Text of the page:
The distribution of tenants of this archipelago would not be nearly so wonderful, if for instance, one island has a mocking-thrush and a second island some other quite distinct species… But it is the circumstance that several of the islands possess their own species of tortoise, mocking-thrush, finches, and numerous plants, these species having the same general habits, occupying analogous situations, and obviously filling the same place in the natural economy of this archipelago, that strikes me with wonder. — Charles Darwin
The remote Galapagos Islands are on the bucket list of many a traveler and wildlife-lover. With a dramatic and desolate beauty borne of volcanic eruptions spewing over 4-5 million years ago, these islands harbor some of the most unique species in the world. From blue-footed boobies and flightless cormorants to Darwin’s famous finches and the Galapagos tortoise, species wander about with a fearlessness that comes only from a lack of natural predators.
Accidentally discovered in 1535 by becalmed Fray Tomas de Berlanga, the Bishop of Panama who actually was sailing to Peru. Subsequent to its scientific discovery, the islands were visited by pirates on the run, whalers and maritime fur traders. As a result, they were known more as a hideout and way station for outliers than for its unique species. It was the visit of the H.M.S. Beagle in September of 1835 that literally brought the Galapagos to the attention of the world. Expedition naturalist Charles Darwin made detailed observations of the geology and biology of the islands, in particular, noting differences between species of the various islands. His 1859 publication, “The Origin of Species,” a scientific theory of evolution based on natural selection, would eventually rock existing notions on the evolution of mankind.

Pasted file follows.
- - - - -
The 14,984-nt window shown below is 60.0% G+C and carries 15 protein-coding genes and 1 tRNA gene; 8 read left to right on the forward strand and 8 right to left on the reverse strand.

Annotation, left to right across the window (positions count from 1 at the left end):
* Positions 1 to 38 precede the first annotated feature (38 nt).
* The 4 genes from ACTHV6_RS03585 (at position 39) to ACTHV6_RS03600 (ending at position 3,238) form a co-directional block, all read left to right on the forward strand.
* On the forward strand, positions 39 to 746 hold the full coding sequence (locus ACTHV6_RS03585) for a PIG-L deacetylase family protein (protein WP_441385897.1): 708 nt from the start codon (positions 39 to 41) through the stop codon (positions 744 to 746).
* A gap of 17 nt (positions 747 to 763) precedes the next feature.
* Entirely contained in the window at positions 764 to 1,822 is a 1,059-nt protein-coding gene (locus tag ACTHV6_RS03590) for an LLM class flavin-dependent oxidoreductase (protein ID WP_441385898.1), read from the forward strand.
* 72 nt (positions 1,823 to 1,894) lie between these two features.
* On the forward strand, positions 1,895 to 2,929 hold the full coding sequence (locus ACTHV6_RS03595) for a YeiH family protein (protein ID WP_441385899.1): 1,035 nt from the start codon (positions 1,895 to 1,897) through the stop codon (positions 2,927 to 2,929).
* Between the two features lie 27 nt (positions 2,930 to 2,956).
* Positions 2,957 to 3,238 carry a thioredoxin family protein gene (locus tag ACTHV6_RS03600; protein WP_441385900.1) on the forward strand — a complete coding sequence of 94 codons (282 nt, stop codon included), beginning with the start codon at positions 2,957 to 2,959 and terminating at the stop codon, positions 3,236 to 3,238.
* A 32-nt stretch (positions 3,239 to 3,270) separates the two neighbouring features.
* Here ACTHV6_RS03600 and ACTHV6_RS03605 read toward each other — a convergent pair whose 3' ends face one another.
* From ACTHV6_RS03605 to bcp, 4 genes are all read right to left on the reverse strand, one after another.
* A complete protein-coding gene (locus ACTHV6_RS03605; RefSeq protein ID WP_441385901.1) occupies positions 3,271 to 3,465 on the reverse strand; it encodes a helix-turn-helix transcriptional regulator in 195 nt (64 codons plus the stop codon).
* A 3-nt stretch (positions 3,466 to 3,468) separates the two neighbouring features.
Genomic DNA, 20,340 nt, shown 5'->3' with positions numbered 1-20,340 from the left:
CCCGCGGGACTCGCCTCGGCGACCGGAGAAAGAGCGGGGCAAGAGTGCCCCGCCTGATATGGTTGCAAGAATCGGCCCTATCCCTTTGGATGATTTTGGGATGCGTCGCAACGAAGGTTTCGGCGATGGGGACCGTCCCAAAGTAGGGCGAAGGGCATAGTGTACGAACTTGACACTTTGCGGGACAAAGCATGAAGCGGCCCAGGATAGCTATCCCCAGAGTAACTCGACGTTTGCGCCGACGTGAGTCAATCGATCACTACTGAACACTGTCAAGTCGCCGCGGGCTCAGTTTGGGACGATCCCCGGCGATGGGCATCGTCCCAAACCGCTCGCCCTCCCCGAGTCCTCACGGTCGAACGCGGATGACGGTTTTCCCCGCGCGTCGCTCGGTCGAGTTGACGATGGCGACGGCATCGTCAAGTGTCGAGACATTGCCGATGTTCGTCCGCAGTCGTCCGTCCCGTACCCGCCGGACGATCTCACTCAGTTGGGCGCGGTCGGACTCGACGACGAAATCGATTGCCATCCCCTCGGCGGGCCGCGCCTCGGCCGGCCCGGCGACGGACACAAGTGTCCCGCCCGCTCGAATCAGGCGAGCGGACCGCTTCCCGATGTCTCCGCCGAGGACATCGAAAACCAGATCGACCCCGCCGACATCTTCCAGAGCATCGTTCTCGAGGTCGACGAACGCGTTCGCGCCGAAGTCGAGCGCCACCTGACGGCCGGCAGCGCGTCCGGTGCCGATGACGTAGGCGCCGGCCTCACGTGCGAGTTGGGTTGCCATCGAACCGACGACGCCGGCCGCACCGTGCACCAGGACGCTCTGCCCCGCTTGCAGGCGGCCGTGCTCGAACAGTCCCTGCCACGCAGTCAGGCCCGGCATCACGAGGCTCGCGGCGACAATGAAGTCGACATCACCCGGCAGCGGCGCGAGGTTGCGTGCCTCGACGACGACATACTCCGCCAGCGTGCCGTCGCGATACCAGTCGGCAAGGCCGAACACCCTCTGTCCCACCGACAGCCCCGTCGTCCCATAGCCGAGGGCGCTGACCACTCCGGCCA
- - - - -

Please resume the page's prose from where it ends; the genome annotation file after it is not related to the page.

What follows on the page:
A cruise with sustainability and environmental awareness
The best way to see the islands is by boat. My sister Carol and I chose the expedition cruise company Ecoventura for its commitment to environmental sustainability. A family-owned business based on the mainland in Guayaquil, Ecuador, their small size and the headquarters’ proximity to the Galapagos inspires their vision and gives them a flexibility that’s attractive in this market.
Ecoventura emphasizes green cruising on their three yachts, the M/Y Eric, Flamingo, and the Letty, with each capable of carrying up to 20 passengers for one-week and two-week cruises. What’s important to know is that their green emphasis is comprehensive of both the ship and the islands they visit. For example, they offer the lowest naturalist guide-to-passenger ratio by capping group size to no more than ten passengers per guides. This starkly contrasts to the average of 16 passengers per guide offered on most other Galapagos cruising vessels, including some of the better known operators. According to our Captain Pablo Salas of the Letty, “We have some of the best naturalist guides in the Galapagos.”